Hello, Android: Quickstart

In this two-part guide, you will build your first Xamarin.Android application (using Visual Studio or Visual Studio for Mac) and develop an understanding of the fundamentals of Android application development with Xamarin. Along the way, you will be introduced to the tools, concepts, and steps required to build and deploy a Xamarin.Android application.

Hello, Android Quickstart

In this walkthrough, you will create an application that translates an alphanumeric phone number (entered by the user) into a numeric phone number and display the numeric phone number to the user. The final application looks like this:

Screenshot of app when it is complete


To follow along with this walkthrough, you will need the following:

  • Windows 7 or later (Windows 10 is recommended).

  • Visual Studio 2017 Community, Professional, or Enterprise (version 15.8 or later).

This walkthrough assumes that the latest version of Xamarin.Android is installed and running on your platform of choice. For a guide to installing Xamarin.Android, refer to the Xamarin.Android Installation guides.

Configuring Emulators

If you are using the Android emulator, we recommend that you configure the emulator to use hardware acceleration. Instructions for configuring hardware acceleration are available in Hardware Acceleration for Emulator Performance.


Start Visual Studio. Click File > New > Project to create a new project.

In the New Project dialog, click the Android App template. Name the new project Phoneword and click OK:

New project is Phoneword

In the New Android App dialog, click Blank App and click OK to create the new project:

Select the Blank App template

Creating the Layout

After the new project is created, expand the Resources folder and then the layout folder in the Solution Explorer. Double-click activity_main.axml to open it in the Android Designer. This is the layout file for the app's screen:

Open activity main.axml

From the Toolbox (the area on the left), enter text into the search field and drag a Text (Large) widget onto the design surface (the area in the center):

Add large text widget

With the Text (Large) control selected on the design surface, use the Properties pane to change the Text property of the Text (Large) widget to Enter a Phoneword::

Set large text properties

Drag a Plain Text widget from the Toolbox to the design surface and place it underneath the Text (Large) widget. Placement of the widget will not occur until you move the mouse pointer to a place in the layout that can accept the widget. In the screenshots below, the widget cannot be placed (as seen on the left) until the mouse pointer is moved just below the previous TextView (as shown on the right):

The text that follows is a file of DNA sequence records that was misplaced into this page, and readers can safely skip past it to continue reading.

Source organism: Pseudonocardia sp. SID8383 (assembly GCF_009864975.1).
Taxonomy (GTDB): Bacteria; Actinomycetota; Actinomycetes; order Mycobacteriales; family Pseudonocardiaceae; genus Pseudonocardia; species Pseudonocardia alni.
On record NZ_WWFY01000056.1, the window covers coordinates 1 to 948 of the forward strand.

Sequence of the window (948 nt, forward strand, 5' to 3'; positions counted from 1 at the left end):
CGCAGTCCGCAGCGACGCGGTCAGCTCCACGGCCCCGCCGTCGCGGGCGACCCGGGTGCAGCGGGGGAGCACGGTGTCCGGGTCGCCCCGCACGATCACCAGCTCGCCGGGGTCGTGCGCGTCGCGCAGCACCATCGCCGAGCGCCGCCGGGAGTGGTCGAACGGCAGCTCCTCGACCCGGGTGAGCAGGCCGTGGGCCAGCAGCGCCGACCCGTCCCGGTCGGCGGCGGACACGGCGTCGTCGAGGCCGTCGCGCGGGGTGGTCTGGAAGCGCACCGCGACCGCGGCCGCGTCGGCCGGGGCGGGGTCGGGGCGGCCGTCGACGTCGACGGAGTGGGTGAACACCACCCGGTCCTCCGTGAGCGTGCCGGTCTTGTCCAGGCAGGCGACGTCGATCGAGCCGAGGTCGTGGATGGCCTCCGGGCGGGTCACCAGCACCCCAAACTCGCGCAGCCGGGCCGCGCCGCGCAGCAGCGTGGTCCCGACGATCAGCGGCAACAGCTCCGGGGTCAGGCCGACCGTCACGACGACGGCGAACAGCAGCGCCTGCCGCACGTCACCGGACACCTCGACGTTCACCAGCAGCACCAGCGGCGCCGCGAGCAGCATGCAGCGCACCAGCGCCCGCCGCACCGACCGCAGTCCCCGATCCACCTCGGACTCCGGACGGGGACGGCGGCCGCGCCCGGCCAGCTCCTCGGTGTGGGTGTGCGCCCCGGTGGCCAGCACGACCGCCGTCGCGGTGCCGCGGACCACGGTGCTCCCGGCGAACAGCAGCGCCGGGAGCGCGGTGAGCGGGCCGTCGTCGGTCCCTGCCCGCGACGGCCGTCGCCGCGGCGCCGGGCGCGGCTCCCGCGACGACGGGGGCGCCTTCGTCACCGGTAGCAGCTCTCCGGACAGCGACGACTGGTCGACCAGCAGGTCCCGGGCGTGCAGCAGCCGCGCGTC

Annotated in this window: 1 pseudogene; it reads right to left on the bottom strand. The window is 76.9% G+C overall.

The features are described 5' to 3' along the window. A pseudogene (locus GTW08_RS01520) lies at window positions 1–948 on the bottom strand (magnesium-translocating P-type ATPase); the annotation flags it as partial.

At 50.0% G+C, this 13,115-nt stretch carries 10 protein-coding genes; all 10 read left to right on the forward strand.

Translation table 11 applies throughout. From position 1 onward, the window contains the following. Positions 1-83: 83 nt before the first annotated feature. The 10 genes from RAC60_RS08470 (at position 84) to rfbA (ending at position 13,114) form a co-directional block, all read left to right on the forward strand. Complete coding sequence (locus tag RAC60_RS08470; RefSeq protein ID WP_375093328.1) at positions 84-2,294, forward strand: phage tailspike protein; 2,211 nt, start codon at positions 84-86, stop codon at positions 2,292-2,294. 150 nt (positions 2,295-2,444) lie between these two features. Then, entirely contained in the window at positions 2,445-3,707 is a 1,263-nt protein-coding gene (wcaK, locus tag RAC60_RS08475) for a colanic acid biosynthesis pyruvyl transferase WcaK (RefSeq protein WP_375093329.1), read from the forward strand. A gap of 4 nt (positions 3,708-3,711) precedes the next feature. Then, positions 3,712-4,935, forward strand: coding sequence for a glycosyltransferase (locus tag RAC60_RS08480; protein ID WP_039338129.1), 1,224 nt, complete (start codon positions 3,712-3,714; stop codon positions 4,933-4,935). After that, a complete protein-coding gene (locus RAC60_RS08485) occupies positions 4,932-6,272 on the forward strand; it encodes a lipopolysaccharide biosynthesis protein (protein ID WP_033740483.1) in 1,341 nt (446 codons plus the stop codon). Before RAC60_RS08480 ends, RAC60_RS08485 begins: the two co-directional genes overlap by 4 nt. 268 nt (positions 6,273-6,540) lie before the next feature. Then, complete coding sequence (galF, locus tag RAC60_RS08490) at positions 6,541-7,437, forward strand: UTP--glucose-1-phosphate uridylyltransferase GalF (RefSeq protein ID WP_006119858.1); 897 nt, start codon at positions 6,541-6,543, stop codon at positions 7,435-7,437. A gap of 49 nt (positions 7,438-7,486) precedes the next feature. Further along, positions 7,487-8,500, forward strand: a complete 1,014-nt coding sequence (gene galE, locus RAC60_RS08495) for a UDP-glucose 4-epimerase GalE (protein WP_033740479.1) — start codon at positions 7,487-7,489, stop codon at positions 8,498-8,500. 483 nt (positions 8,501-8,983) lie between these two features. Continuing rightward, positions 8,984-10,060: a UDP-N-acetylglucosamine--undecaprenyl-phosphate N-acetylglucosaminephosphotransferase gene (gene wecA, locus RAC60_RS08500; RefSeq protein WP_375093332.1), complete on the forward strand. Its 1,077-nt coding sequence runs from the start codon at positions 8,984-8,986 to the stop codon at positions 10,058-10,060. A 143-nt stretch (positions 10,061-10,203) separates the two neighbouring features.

Mouse indicates where widget can be placed

When the Plain Text (an EditText widget) is placed correctly, it will appear as illustrated in the following screenshot:

Add plain text widget

With the Plain Text widget selected on the design surface, use the Properties pane to change the Id property of the Plain Text widget to @+id/PhoneNumberText and change the Text property to 1-855-XAMARIN:

Set plain text properties

Drag a Button from the Toolbox to the design surface and place it underneath the Plain Text widget:

Drag translate button to the design

With the Button selected on the design surface, use the Properties pane to change its Text property to Translate and its Id property to @+id/TranslateButton:

Set translate button properties

Drag a TextView from the Toolbox to the design surface and place it under the Button widget. Change the Text property of the TextView to an empty string and set its Id property to @+id/TranslatedPhoneword:

Set the properties on the text view.

Save your work by pressing CTRL+S.

Writing Translation Code

The next step is to add some code to translate phone numbers from alphanumeric to numeric. Add a new file to the project by right-clicking the Phoneword project in the Solution Explorer pane and choosing Add > New Item... as shown below:

Add new item

In the Add New Item dialog, select Visual C# > Code > Code File and name the new code file PhoneTranslator.cs:

Add PhoneTranslator.cs

This creates a new empty C# class. Insert the following code into this file:

using System.Text;
using System;
namespace Core
    public static class PhonewordTranslator
        public static string ToNumber(string raw)
            if (string.IsNullOrWhiteSpace(raw))
                return "";